IMGP0299Way down on the west coast of Tasmania, the world’s steepest steam-train railway takes travellers through mountainous rainforest between Strahan and Queenstown.

The current issue of Australian Traveller magazine (Nov-Dec-Jan issue) features my feature on the historic West Coast Wilderness Railway. All aboard!

PS: For more Tasmanian adventures, my story about leatherwood honey (Aug-Sep-Oct 17 issue) can bee found on the world wide hive at the Australian Traveller site.

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December’s edition of Reader’s Digest – out now – includes my feature article on snorkelling with whale sharks at Ningaloo Reef – click the link for an online version at the Reader’s Digest website.

Ningaloo Reef is not only one of the planet’s most spectacular coral reef systems, it’s one of the few places where these huge, highly unusual sharks can be reliably encountered.

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Whale shark filter feeling just below the surface, Ningaloo Reef, WA. Photo by David Levell.

Two features I have in magazines out right now – grab ’em!

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READER’S DIGEST (Aug 2016): Travel deep into Australia’s prehistoric past with the Australian Age of Dinosaurs team as they dig for dinosaurs, way out in the Queensland outback.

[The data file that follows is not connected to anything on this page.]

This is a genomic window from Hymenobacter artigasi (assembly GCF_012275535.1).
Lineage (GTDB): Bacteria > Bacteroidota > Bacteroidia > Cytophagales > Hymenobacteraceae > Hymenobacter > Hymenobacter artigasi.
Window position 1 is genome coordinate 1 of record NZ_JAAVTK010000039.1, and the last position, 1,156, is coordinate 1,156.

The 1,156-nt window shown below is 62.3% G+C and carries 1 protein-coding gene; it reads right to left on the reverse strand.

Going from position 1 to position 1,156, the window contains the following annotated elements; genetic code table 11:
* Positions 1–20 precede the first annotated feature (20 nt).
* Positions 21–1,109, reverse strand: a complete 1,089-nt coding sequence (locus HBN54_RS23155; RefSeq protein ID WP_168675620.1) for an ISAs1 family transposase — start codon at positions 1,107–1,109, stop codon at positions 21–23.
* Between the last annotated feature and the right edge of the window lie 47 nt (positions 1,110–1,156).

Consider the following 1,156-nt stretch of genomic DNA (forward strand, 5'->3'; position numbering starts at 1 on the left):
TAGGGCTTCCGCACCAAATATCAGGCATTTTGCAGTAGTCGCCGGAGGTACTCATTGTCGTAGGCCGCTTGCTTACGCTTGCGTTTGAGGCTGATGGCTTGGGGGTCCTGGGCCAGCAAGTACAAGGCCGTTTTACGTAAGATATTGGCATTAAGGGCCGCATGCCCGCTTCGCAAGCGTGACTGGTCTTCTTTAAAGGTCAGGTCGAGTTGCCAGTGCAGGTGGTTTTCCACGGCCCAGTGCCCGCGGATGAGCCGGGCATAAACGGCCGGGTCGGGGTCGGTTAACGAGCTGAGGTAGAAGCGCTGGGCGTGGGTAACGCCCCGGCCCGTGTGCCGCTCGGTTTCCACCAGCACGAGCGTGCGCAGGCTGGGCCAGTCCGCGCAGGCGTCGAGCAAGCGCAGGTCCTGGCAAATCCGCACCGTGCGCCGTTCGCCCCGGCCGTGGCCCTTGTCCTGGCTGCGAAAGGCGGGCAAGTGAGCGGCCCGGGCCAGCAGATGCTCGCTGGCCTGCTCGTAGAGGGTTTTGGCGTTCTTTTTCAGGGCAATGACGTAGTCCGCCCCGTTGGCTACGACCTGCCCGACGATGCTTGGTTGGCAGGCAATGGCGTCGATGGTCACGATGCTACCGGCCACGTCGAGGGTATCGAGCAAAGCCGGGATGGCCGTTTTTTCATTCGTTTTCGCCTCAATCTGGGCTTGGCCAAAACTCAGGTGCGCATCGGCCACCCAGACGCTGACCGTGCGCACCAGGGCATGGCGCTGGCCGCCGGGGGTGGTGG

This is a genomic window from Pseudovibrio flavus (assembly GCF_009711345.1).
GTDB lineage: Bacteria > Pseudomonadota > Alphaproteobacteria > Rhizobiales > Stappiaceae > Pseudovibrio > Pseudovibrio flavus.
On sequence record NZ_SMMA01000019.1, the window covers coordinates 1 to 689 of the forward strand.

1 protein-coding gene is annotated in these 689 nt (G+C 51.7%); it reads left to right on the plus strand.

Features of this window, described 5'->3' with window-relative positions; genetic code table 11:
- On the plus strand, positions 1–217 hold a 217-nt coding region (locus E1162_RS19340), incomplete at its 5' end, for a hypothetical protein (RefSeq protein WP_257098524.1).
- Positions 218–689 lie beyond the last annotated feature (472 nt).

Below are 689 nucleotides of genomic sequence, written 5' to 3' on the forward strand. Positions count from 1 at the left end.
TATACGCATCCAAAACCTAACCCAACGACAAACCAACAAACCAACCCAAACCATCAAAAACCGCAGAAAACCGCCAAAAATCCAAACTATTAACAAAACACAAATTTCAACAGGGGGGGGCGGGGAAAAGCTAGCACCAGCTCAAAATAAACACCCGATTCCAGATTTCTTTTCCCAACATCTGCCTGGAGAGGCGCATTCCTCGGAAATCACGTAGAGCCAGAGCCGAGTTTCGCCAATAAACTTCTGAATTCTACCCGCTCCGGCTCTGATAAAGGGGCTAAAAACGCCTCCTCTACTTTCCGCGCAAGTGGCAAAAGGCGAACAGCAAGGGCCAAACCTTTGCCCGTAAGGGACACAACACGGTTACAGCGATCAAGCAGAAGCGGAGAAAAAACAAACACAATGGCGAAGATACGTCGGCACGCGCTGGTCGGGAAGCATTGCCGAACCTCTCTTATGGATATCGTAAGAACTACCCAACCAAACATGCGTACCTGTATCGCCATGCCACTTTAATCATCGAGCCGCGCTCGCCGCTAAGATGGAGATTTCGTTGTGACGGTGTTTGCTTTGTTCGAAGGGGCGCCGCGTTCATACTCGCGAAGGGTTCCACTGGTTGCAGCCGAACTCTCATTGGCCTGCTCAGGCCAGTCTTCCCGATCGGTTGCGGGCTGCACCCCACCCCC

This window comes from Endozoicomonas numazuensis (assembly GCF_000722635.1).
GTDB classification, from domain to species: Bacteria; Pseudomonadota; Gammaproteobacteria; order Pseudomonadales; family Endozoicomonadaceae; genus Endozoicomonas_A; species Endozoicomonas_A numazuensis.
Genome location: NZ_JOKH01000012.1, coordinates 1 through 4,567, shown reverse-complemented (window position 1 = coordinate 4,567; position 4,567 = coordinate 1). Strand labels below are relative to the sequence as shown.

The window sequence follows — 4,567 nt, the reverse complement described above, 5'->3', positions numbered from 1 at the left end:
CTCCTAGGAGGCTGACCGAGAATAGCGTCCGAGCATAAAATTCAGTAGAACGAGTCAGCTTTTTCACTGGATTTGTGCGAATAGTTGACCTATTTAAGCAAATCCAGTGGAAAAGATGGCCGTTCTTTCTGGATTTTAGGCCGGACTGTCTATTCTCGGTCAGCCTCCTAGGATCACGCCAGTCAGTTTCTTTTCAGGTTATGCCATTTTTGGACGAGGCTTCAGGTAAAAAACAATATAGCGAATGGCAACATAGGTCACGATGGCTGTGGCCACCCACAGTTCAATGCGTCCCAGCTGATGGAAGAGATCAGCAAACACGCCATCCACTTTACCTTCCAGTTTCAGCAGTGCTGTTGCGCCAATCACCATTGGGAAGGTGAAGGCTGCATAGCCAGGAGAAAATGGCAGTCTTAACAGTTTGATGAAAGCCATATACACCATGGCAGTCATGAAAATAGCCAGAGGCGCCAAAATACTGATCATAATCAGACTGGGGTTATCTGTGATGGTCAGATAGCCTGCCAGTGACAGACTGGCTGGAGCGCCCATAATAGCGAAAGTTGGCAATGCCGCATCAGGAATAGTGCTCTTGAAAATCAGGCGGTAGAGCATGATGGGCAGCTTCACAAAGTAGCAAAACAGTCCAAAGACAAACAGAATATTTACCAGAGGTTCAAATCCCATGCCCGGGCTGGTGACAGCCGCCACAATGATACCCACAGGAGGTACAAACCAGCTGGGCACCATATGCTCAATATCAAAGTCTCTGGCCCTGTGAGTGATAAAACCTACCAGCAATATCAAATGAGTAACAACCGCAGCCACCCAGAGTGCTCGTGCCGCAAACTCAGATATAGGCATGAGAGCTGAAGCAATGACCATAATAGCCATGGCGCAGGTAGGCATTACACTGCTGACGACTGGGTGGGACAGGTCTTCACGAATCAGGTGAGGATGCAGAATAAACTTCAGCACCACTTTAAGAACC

AUSTRALIAN TRAVELLER (Aug-Sep 2016): Like three separately bound volumes of a Georgian gothic thriller, Tasmania’s trio of historic convict-built bridges – three of the four oldest bridges in Australia – are rich in atmosphere, character and stories.

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Elaborately decorative Ross Bridge (1836) in Tasmania’s Midlands

The Australian War Memorial in Canberra has recently overhauled its World War One Galleries, using innovative technology to enhance the experience without sacrificing heritage or succumbing to gimmickry. It’s a remarkable achievement: read all about it here, or on the Travel Insider website.

 

A link to my story on LIZARD ISLAND RESEARCH STATION, one of only four marine biology outposts on Australia’s Great Barrier Reef.

Crown-of-thorns starfish at Lizard Island Research Station. This natural reef predator is favoured by manmade changes to water chemistry

Crown-of-thorns starfish at Lizard Island Research Station. This natural reef predator is favoured by manmade changes to water chemistry. Photograph: David Levell

 

 

 

My interview with Russell Crowe (click the name!) concerning his directorial debut The Water Diviner.

Russell discusses influences on his directing style and what drew him to this emotionally powerful tale of an Australian father who journeys to Gallipoli just after WW1, hoping to learn the fate of his soldier sons.

The interview appears in this month’s Qantas The Australian Way inflight magazine, which is also available as a free download via https://itunes.apple.com/au/app/qantas-magazine/id501279725?mt=8

Dinosaur hunting in outback western Queensland with the Australian Age of Dinosaurs team – click this link for my Dinosaur Dig story

Dig site 60km beyond Winton

Dig site 60km beyond Winton

Australovenator - love is his middle name

Australovenator – love is his middle name

Palaeontologist Scott Hocknull examines a newly unearthed femur

Palaeontologist Scott Hocknull examines a newly unearthed femur

Far from bone idle

Far from bone idle

 
 
 
 
 
 
 
   

 

 

 

 

 

 

 (ALL PHOTOGRAPHY COPYRIGHT DAVID LEVELL)